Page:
Our team in Australia recently highlighted the unprecedented interim changes to the Hospitality Industry (General) Award 2010 and warned that more would likely follow, as Australian businesses struggle to maintain employment levels and survive the COVID-19 crisis.
In his submissions to the Fair Work Commission (FWC), Christian Porter, Minister for Industrial Relations, noted that as at February 2020 approximately 14.3% of all employees (around 1.56 million people) were employed in positions governed, or supported, by the Clerks Private Sector Award 2010 (Award). This makes it unsurprising that this Award would be next in line for the FWC to consider the insertion of urgent interim measures.
In its decision reached on Saturday (28 March 2020), the FWC changes allow an employer to, amongst other things:
1. Direct an employee to perform any duties within their skill and competency, irrespective of the employee's classification within the Award, where it is safe and, if required, they are licensed/qualified to do so.
2. Where an employee is working from home (by agreement with their employer), alter the spread of ordinary hours, if the employee requests and the employer agrees, to work performed between 6am and 11pm, Monday to Friday and between 7am and 12:30pm, Saturday.
3. Temporarily reduce an employees' ordinary hours:
a. by mutual written agreement with the individual employee to reduce their ordinary hours or temporarily move to part time employment; or
b. to not fewer than 75% of the employees' (full time or part time, as appropriate) ordinary hours applicable immediately prior to the temporary reduction in hours. If an employer wishes to reduce hours, employees will need to vote in favour of that reduction. This voting process must comply with prescribed requirements, including providing union contact information. The FWC will then distribute information sheets and maintain a register.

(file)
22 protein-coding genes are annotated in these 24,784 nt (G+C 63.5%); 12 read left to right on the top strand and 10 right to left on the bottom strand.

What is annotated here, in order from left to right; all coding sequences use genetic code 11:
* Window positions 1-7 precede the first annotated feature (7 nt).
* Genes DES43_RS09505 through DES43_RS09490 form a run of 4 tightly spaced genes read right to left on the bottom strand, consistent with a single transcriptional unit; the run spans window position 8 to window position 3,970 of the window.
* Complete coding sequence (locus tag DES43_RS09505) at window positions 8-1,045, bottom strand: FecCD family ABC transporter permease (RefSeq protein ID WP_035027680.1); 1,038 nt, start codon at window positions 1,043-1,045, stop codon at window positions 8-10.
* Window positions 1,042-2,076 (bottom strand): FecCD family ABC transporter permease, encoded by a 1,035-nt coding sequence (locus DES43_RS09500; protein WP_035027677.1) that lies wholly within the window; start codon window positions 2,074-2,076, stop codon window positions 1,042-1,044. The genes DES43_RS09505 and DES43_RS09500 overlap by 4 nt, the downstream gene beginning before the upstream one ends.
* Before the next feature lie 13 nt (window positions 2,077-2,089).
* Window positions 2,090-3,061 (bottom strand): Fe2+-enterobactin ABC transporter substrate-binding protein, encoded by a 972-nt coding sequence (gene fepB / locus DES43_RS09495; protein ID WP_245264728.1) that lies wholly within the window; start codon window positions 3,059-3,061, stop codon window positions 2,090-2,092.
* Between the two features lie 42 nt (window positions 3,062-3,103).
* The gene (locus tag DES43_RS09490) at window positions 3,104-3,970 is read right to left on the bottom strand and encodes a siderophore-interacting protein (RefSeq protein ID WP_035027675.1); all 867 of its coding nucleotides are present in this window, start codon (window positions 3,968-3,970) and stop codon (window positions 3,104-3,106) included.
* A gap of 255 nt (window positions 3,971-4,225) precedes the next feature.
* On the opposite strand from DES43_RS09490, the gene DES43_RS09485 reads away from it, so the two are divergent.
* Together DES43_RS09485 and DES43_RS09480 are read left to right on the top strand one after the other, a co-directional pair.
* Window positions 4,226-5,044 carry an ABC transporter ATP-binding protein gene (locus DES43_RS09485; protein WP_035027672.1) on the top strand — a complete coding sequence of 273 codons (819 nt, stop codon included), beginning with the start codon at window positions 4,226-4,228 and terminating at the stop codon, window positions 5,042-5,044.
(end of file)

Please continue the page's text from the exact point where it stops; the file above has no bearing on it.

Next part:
If any temporary reduction occurs all relevant leave accruals and termination entitlements will continue to be reflective of the employee's ordinary hours prior to the temporary reduction.
4. A minimum of two consecutive hours' work per shift for casual and part-time employees is required.
5. Direct an employee to use their annual leave accruals, after considering an employee's personal circumstances, if:
a. The employee has been given at least 1 weeks' notice (less if mutually agreed) and when it will not result in the employee having less than 2 weeks' accrued annual leave remaining; or
b. If required to take annual leave during any 'close down', the employee must:
i. be given at least 1 weeks' notice (less if mutually agreed); and
ii. if they have insufficient leave to cover all or part of the close down period, the employee must be permitted to exhaust their annual leave accrual and then given unpaid leave for the remainder of the close down (any period of unpaid leave will count as continuous service).
If mutually agreed, the employee can access up to double their annual leave accrual at a reduced rate (for example: where 1 week annual leave has accrued, the employee may agree to take 2 weeks at half pay);
These changes take effect following the next full pay period and will operate until 30 June 2020, however this period is designed to allow flexibility to adapt the COVID-19 pandemic. It is likely to be extended should the economic effects of the pandemic continue to be felt.
As foreshadowed, changes such as these are likely to be coming in hard and fast to equip employers with tools and mechanisms that can assist businesses to survive. To make sure your business is across these developments as and when they occur, and receiving the best possible advice to navigate such unprecedented times, please contact a member of our employment team.
If you require further information or have any queries in relation to this legal update, please contact Michelle Dawson or Matthew Smith.
We would like to acknowledge the contribution of Nicole Davis to this article.